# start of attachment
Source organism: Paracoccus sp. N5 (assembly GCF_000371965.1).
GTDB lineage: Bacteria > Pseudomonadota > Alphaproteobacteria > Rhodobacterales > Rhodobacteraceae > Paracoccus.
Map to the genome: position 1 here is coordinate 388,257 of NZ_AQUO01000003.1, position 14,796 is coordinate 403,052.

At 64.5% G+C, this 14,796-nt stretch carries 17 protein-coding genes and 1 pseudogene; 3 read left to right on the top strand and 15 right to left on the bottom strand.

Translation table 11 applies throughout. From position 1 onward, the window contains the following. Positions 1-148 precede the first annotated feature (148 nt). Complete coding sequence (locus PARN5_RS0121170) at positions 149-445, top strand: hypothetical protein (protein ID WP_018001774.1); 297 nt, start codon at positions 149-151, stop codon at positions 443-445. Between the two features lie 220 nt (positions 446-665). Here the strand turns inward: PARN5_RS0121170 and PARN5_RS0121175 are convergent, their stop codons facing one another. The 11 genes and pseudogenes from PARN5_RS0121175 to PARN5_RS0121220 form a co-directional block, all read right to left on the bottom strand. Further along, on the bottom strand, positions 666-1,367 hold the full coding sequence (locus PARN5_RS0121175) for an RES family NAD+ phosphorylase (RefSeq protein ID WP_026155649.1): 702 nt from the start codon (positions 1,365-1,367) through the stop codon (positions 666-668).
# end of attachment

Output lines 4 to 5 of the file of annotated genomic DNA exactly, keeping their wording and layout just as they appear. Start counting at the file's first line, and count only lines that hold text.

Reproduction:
At 64.5% G+C, this 14,796-nt stretch carries 17 protein-coding genes and 1 pseudogene; 3 read left to right on the top strand and 15 right to left on the bottom strand.

Translation table 11 applies throughout. From position 1 onward, the window contains the following. Positions 1-148 precede the first annotated feature (148 nt). Complete coding sequence (locus PARN5_RS0121170) at positions 149-445, top strand: hypothetical protein (protein ID WP_018001774.1); 297 nt, start codon at positions 149-151, stop codon at positions 443-445. Between the two features lie 220 nt (positions 446-665). Here the strand turns inward: PARN5_RS0121170 and PARN5_RS0121175 are convergent, their stop codons facing one another. The 11 genes and pseudogenes from PARN5_RS0121175 to PARN5_RS0121220 form a co-directional block, all read right to left on the bottom strand. Further along, on the bottom strand, positions 666-1,367 hold the full coding sequence (locus PARN5_RS0121175) for an RES family NAD+ phosphorylase (RefSeq protein ID WP_026155649.1): 702 nt from the start codon (positions 1,365-1,367) through the stop codon (positions 666-668).